What happens when the academic staff development team, all leave together?
Ann Kimbley, Staff Development LEAD, University of Wolverhampton, talks about LEADing from the front. [LEADing from the Front]
For three years from 2002 to 2005 a dedicated academic development unit provided opportunities for staff at the University of Wolverhampton but then the team dissolved due to the members progressing to alternative roles. Fortunately, they left behind a legacy of successful initiatives, in particular, leadership development for Principal Lecturers (PL).
The Principal Lecturer Development Programme had been delivered entirely in-house and was well received, although in some cases less than well attended, due to the demands on staff time.
Then came the news that, not only the initiative, but this aspect of academic staff development programmes were to be placed in the hands of a non-academic! When the furore settled, a new innovative department was established, Leadership and Development (LEAD). The new broom didn’t sweep clean, but reviewed and externally evaluated the programmes accessed by the former unit, the Leadership Foundation provision in particular.
The need to continue to invest in the leadership and management training for prospective future leaders was essential and as sector specific courses, programmes, resources and research had excited all participants in the scheme so far, the logical step was to pursue partnership working. The Leadership Foundation were delighted that we wished to talk about entire cohorts of 20 staff buying into programmes on an annual basis and provided us with a practical yet challenging programme suited to our perceived needs.
The whole initiative was buoyed by a relatively new Vice-Chancellor whose own positive experience of the Top Management Programme confirmed the commitment of this University to providing progression for all staff. Vital elements of the programme included:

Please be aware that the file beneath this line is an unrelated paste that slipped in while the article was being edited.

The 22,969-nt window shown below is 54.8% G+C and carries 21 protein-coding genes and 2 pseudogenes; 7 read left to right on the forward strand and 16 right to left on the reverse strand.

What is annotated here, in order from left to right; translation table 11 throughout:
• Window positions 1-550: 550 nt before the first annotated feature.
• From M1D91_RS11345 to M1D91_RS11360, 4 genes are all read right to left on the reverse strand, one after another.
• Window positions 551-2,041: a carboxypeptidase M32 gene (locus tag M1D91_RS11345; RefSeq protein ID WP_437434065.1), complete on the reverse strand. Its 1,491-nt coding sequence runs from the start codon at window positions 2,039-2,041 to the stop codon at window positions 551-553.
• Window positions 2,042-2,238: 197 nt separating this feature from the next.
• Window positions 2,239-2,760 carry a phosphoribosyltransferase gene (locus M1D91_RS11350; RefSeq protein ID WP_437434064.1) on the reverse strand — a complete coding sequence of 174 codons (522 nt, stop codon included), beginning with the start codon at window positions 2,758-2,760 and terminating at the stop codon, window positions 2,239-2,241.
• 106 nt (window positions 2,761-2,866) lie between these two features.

- Organisational ownership, essential support from the Vice-Chancellor
- Sponsorship of the programme and individuals by the Senior Team
- A tailored and localised, rather than generic, 360° feedback
- Feedback process, included briefing of all participants and their sponsors, and a detailed action plan as outcome.
- Support in the form of sponsors, buddy partners, Action Learning Sets and Workshops.
- Real projects to work on, which ran concurrently to the programme, but with a six months extension for research. This approach sparked real interest and debate in each of the four cohorts to date. Their hands-on practice of new leadership skills has been seriously challenged in this respect.
Senior staff were asked to nominate aspiring leaders, or talented staff from within their areas. There were no set criteria for the nominations, but indicators of likely levels of responsibility were provided. The more onerous task was to ensure that each nomination had a suitably engaged and committed sponsor, as the programme relied upon more than a sign off on an application form. Sponsors would be involved, have to meet and support their nominee, and provide resources.
The nominations arrived, sponsored by Service Heads, Deans, Directors, and the mix was a welcome spread across the University, both academic and non-academic. The over-subscription demonstrated the support for the programme. Multiple nominations from same areas were assessed based on operational need and reassurance that they would be top of the queue for subsequent programmes.
The cost of the programme was borne by LEAD, but each sponsor had to provide a 10% contribution, up-front, and once places had been confirmed any non-attendance would be charged a hefty daily penalty fee. Still the nominations rolled in.
The programme has enjoyed its fourth iteration; the staff that complete the programme (and celebrate in style at a local restaurant!) are unanimous in their appreciation for this personal and professional development opportunity.
And what of the positive benefits that accrue both for the individual and for the University?
Well we could list the first ten promotions, continuing Action Learning Sets and buddying. We could emphasise how the behaviour of the participants is reflected by their Myers Briggs Type Indicator (MBTI) and feedback, and that personal confidence and improved work/life harmony is positively impacting on their levels of engagement. We could share the impact of the positive results that project research has created, or the influence and changes to our processes as a result of each cohort. We could tell you about the pride instilled in our participants as they become formally recognised as LEAD Alumni with their new profiles being recognised at institutional level and being asked to contribute actively to the strategic direction of the University. We could provide accolades with feedback stating the programme was passionate, stimulating, relevant, memorable, fun, inspirational, and provoking.
Many of the participants now appreciate and respect colleagues who undertake differing and sometimes hidden or backroom functions within our University. It is this sharing and partnership amongst colleagues that embodies the values of both Advance HE and this University.